| 12.2°C Dublin

Farmer's son knows 'you reap what you sow in life'


CJ Stander is lifted in the line-out during training

CJ Stander is lifted in the line-out during training


CJ Stander is lifted in the line-out during training

Touching 18 stone, and standing well over 6ft, it's hard to imagine that CJ Stander was once the small boy in his class. Up until under 14 or 15, though,Stander had never played in the pack.

He says he was a fly half "that couldn't kick and couldn't pass", but once his growth spurt kicked in he was soon asked to join in with the big boys.

It might have taken a few years for Stander (24) to find his groove, but once he got there, the progression was almost unstoppable.

By his mid-teens he was the school's top player, he went on to represent South Africa at underage and captained the Baby Boks at the 2010 Junior World Cup.

Two years later he briefly trained with the Springboks while impressing for the Pretoria-based Bulls before he decided to throw his lot in with Munster. When you wait so long to stand out, why wait in line to get to the top?

"I started playing rugby when I was seven years old, it was ten players per side on half the pitch. I was one of the smaller boys, but when I hit 13 or 14 I grew a lot very quickly," he recalls.

"Up to the age of ten or 11 I always played as a No 10. It was a small school though, they had to pick me. By the time I was 15 or 16, I was bigger than everyone.

"At the start of high school I was on the fringes of the team as a No 10 and a No 12, until one coach said to me that I had the body for the pack. He told me that I don't really pass and you can't really kick so what about loose-forward?

"It was then that I made the move to No 8 and have never looked back."

Stander's rural upbringing near the South African town of George was tough yet idyllic. The family farm provided the perfect introduction to physical labour, but the young CJ thrived in the wide open spaces.

There was a heavy focus on doing your part on the farm, but even then Stander worked his rugby training into the chores. Cauliflowers became rugby balls as he worked on his basic skills.

"We have cattle for diary, pigs, poultry and vegetables on the farm at home. It's quite extensive but it's a lot of work," he explains.

"As a youngster, my training day consisted of passing crops on to the truck, it was all about creating a rugby situation. It was nice.


"My dad believes in physical work on the farm, so I was in the fields working my back off. He always told me to never go to the gym, 'Gym is for people in the city' he said."

The fallout from the losses to Clermont at Thomond Park and most recently that defeat at Saracens will be felt for some time. The Allianz Park game was Stander's 50th in the Munster shirt, so suffering ankle damage in the first half was doubly hard to take.

Thankfully, the initial three-months high ankle sprain prognosis was downgraded to six weeks and already he is seeing small improvements as he starts his rehab.

"The ankle was quite sore after the game. After two or three days the pain went away and I finally found out if it was good news or bad news. I was told it's not as bad as thought, so it has moved down to four to six weeks, with no operation needed," he says.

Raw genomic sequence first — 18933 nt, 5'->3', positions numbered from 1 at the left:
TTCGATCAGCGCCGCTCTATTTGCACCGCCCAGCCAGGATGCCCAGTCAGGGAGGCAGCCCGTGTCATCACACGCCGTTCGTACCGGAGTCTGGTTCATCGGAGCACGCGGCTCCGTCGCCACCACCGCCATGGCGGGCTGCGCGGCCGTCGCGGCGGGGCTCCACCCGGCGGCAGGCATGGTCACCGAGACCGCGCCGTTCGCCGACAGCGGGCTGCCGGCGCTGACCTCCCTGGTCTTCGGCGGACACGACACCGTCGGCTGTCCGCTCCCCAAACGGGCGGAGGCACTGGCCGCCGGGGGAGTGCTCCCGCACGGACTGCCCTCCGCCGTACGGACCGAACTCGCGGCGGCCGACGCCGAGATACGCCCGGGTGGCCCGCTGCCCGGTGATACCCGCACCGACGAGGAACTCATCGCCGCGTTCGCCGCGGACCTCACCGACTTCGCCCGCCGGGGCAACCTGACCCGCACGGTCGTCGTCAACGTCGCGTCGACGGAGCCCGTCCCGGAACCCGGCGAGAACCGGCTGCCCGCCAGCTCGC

"When it happened the doctor thought it was a high ankle sprain, so I went to Santry and saw the specialist on the Tuesday, but he reassured me surgery wasn't necessary.

"At the time I thought I was fine and I strapped it up but after ten minutes I couldn't continue. Adrenaline keeps you going as well as pride, but when they took off my boot and cut my sock off, the pain was incredible. It was so sore I was on the edge of crying.

"But I am back in the pool already doing some light walking. I swam 12 laps too but I almost died! I need to work on my swimming."

Being away from the squad in the build-up to the Sale Sharks game meant it took Stander a little longer to shake off the malaise of Munster's Champions Cup exit.

The injury didn't help things either, but despite making an conscious effort to steer clear of the papers, avoiding some caustic comments has been impossible.

"You just stay away from everything. Social media can be quite on top of you, your phone is there and you want to look, but people can be quite harsh," he explains.

"Not really towards me because I got injured, but there was a few bad comments about the team, it's a bit hurtful.

"You always want to try your best and you always want to give your best for sure, but when stuff doesn't go right people want to take you down. It is quite difficult to walk down the street, most people are positive but some are very negative and they tell you what they think.

"It is quite hurtful, but I can let it slip away now, I've been in the game for a few years. It's still tough this week, but I'm sure it will pass.

"For now it's all about my recovery from the injury. Cardiff is the first game after the break and I don't think I'll be back for that, but we have Glasgow to come in Cork soon after so maybe that would be a good target.

"I never enjoy missing game, especially this time of the year with so many of the boys away with the international team, but hopefully I can get back and do my bit for the team as soon as possible."

Irish Independent